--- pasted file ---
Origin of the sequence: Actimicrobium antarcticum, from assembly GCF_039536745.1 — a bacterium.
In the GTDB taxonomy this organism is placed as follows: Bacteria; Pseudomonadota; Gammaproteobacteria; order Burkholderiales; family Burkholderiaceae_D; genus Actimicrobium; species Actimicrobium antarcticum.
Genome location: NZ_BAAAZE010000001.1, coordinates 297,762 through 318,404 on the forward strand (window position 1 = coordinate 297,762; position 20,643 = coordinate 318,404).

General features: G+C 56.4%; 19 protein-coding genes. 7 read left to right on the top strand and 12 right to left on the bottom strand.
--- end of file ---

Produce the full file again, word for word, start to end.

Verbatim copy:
Origin of the sequence: Actimicrobium antarcticum, from assembly GCF_039536745.1 — a bacterium.
In the GTDB taxonomy this organism is placed as follows: Bacteria; Pseudomonadota; Gammaproteobacteria; order Burkholderiales; family Burkholderiaceae_D; genus Actimicrobium; species Actimicrobium antarcticum.
Genome location: NZ_BAAAZE010000001.1, coordinates 297,762 through 318,404 on the forward strand (window position 1 = coordinate 297,762; position 20,643 = coordinate 318,404).

General features: G+C 56.4%; 19 protein-coding genes. 7 read left to right on the top strand and 12 right to left on the bottom strand.